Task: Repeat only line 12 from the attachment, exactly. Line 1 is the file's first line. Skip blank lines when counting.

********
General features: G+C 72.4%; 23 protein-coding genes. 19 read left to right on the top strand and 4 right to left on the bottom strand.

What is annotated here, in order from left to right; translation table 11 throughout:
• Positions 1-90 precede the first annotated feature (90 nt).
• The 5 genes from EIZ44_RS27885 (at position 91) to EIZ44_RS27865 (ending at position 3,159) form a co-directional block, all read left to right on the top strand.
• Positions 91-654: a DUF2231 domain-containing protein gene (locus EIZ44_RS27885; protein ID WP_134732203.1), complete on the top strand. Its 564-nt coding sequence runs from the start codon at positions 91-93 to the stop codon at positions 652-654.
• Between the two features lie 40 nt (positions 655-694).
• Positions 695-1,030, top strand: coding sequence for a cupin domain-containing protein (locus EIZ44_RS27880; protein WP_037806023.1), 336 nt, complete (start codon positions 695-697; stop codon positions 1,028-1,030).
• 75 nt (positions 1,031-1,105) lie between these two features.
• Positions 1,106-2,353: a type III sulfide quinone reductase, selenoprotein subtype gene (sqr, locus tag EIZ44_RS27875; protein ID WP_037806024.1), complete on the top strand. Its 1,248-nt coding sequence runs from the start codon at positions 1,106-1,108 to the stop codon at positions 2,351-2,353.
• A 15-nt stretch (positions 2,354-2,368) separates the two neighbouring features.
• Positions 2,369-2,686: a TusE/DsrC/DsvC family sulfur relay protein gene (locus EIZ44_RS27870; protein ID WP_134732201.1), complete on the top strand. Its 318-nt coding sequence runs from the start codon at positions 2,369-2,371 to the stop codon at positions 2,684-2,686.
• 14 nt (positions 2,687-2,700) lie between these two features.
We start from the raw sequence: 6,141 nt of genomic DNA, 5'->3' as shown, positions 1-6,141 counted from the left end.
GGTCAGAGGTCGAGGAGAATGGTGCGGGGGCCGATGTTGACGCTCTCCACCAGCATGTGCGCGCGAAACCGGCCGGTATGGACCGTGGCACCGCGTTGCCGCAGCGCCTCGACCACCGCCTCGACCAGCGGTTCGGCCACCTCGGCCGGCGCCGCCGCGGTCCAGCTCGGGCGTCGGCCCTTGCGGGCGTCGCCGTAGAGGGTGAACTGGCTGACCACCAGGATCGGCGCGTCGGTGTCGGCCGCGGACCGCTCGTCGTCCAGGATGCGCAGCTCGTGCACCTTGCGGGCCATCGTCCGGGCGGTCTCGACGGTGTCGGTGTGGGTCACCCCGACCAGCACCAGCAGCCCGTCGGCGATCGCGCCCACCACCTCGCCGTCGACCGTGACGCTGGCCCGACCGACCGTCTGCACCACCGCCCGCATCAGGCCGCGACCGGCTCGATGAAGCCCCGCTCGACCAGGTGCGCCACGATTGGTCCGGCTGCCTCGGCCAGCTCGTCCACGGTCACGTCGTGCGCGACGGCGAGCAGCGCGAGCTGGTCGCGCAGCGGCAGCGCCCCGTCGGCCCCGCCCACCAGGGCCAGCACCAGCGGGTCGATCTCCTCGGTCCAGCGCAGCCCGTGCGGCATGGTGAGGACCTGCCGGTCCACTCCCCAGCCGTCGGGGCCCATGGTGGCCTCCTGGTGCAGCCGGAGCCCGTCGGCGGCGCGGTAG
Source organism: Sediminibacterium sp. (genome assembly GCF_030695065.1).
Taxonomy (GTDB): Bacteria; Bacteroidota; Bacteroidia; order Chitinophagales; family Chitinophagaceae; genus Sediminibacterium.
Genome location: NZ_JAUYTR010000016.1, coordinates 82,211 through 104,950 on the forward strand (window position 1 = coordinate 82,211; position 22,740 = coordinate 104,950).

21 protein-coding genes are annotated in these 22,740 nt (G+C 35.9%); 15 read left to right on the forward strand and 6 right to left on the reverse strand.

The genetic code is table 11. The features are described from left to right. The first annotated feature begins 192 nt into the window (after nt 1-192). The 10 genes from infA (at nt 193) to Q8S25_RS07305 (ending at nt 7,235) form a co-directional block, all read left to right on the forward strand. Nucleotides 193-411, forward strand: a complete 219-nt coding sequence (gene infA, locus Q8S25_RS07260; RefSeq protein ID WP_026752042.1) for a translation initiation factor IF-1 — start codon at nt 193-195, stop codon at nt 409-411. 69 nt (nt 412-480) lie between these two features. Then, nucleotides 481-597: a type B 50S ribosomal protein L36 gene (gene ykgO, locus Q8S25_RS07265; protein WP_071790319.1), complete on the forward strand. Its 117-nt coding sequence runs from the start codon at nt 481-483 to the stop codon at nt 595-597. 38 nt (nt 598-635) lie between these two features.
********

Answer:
• 14 nt (positions 2,687-2,700) lie between these two features.